Homework that is submitted to be graded should be your work alone. While you are encouraged to work with
others (during office hrs or elsewhere) in understanding the material of each homework problem, it is illegal to copy homework
from others or from other sources (e.g. solution manual).
Failure to follow these restrictions, and giving or receiving unauthorized aid or assistance on
exams are Cornell honor system violations and cases will be filed.
Policy for make-up exams: If there is a documented conflict with another exam, we will
provide a make-up exam 2-3 hours before our regular exam. We strongly discourage you from requesting a make-up exam
at another time and day. This way all students take the same exam and issues of varying degree of difficulty
between exams do not arise. We will work with each of you case-by-case if there is an unexpected `emergency'.
We are very sorry if the days of the exam (including the final) are not convenient to your overall (travel) plans.
Failure to take any of the exams will result in an automatic loss of grade.
HW or exam re-grading: The grader for the class is Hon C. Hoi. For regrades, please submit your HW or prelim within two days after its return to you to any of
the TAs during office hours or in your recitation. No regrades will be considered after that time. Be sure to attach to your HW/prelim
a clear statement explaining what you need to be regraded and why.
You are encouraged to attend the office hours of any of the TAs and not only of your recitation TA. The office hours can be
of much higher benefit if you already have spent some time working the HW problems and you
come prepared to ask the right questions.
Mondays: 4:00-5:45 pm (Rhodes 151).
All TAs are available to meet with you at this location
for a one-to-one advising basis (Email your TAs two days in advance
to arrange for such meetings). Please take advantage of this unique opportunity.
Tuesdays: Professor N. Zabaras, 4:00-5:30 pm (Rhodes 151).
Closed books & notes. You need to be able to derive simple
formulas using the fundamental laws of thermodynamics. Some formulas and Tables will be provided as needed.
Only simple calculators will be allowed in the exam for manipulating data. Electronic and wireless communications
are serious violations of the course policy and prohibited.
Homework: assigned each Monday evening on the course web site and due the following Monday by 5 pm in
the designated homework box in Upson 123 (the small room leading to the Upson Lounge kitchen). Be sure that you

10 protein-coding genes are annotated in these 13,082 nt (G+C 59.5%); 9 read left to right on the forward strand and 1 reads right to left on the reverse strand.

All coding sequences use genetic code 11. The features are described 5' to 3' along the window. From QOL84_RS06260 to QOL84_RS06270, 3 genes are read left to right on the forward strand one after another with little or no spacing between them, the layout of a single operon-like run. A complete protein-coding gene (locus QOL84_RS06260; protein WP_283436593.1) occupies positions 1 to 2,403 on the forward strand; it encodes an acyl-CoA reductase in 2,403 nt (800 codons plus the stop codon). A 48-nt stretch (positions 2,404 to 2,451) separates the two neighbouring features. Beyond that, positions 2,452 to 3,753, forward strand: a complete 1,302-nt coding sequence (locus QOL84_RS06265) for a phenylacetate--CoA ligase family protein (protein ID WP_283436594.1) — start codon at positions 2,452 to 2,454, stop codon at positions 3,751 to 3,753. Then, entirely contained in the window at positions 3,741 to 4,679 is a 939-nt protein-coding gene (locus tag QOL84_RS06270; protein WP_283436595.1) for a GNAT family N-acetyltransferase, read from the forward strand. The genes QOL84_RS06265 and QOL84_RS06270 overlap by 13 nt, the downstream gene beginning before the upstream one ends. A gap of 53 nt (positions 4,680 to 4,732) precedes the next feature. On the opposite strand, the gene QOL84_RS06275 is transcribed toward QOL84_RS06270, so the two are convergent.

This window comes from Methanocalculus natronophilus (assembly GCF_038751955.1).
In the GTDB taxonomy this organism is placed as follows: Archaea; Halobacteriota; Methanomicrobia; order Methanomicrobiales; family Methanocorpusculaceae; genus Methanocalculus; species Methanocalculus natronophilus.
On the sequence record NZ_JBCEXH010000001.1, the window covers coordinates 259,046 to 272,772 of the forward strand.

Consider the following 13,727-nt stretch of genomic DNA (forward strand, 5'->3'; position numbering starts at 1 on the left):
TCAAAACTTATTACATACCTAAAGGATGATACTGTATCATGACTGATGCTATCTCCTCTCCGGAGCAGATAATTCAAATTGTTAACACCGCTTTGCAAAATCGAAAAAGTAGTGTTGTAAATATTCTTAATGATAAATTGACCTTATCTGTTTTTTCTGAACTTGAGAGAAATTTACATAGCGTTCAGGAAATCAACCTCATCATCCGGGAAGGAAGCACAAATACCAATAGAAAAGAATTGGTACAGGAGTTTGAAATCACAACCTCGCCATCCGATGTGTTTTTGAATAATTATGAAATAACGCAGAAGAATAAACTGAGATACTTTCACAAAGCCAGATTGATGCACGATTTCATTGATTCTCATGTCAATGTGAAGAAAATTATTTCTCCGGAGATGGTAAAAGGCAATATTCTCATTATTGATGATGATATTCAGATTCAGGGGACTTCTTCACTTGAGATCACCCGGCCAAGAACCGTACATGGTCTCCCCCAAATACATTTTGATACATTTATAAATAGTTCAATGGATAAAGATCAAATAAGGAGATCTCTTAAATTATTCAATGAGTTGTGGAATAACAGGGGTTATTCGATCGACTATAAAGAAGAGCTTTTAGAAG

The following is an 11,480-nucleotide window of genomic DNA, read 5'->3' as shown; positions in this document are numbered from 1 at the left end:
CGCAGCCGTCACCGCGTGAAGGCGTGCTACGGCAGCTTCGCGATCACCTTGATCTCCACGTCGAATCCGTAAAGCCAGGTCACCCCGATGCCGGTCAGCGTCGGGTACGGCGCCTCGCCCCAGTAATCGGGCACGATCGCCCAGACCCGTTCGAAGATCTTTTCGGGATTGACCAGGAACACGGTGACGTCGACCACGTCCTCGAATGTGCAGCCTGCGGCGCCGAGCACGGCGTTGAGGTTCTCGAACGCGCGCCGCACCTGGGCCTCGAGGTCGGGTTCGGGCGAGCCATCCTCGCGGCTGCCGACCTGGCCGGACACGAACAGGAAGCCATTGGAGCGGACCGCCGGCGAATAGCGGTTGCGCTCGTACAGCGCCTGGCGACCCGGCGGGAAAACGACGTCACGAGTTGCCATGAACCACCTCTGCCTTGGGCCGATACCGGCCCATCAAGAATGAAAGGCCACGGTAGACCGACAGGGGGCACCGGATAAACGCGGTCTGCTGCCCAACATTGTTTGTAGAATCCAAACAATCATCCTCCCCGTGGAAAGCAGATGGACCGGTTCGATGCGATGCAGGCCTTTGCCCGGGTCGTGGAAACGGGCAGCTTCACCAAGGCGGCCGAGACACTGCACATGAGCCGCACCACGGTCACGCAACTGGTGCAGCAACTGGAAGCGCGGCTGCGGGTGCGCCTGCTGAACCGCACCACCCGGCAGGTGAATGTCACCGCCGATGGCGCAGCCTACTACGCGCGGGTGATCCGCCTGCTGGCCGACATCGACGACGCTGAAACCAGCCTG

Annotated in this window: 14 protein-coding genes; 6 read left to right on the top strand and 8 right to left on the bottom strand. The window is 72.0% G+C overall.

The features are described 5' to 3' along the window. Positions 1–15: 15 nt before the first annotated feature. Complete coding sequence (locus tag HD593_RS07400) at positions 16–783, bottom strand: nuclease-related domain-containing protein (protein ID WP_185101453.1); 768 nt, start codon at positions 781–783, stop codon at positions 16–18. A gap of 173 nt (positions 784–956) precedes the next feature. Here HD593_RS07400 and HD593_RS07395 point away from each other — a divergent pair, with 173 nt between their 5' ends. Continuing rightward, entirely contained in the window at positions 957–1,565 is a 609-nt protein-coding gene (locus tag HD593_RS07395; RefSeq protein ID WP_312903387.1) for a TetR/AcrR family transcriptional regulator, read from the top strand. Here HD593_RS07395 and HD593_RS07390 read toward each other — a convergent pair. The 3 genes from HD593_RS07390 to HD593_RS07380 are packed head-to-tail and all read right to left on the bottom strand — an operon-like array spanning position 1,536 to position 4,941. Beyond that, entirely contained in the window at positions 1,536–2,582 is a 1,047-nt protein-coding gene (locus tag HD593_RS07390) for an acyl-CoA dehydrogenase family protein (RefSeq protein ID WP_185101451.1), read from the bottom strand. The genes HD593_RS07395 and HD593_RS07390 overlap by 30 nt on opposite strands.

indicate your recitation section (and your name!) on the top of the first page of your HW. We will not
accept late homework -- if there was a serious reason for that please talk to Prof. Zabaras as the TAs are not authorized to
accept late HWs. Homeworks will be returned in your recitation. The TAs have been instructed to keep your HW for only one
extra week in case you miss a recitation.
Working on homework: You are
strongly encouraged to work and discuss the homework in small groups during and outside office hours and recitations.
It is more important to
understand the theory and methodology needed to solve each HW problem rather than receiving a good HW grade!!
Grading: Homework 20%, two prelims 40%, and final exam 40%.
The definitions, concepts, and laws of
thermodynamics. Applications to ideal and real gases, vapor and gas
power systems and heat pump systems. Combustion,
chemical equilibrium, chemical kinetics and phase transitions. The course will introduce students to real world energy systems
and develop analysis techniques for these systems. A systematic problem solving process will be emphasized.
understanding of thermodynamic principles
apply the first and second laws of thermodynamics
understanding of the basic relations among physical
properties of materials
develop the ability to apply thermodynamic reasoning
and basic mathematics to applications in real world energy systems
including power cycles, reverse cycles, simple combustion systems, phase transformations and kinetics, etc.
Intended audience: Engineering Sophomores.
systems and processes, equilibrium, thermodynamic variables, intensive and
extensive variables, thermodynamic properties
State functions, derived
Types of work, kinetic and
potential energy, the first law of thermodynamics, internal energy, energy
transfer by heat, energy balance, energy analysis of cycles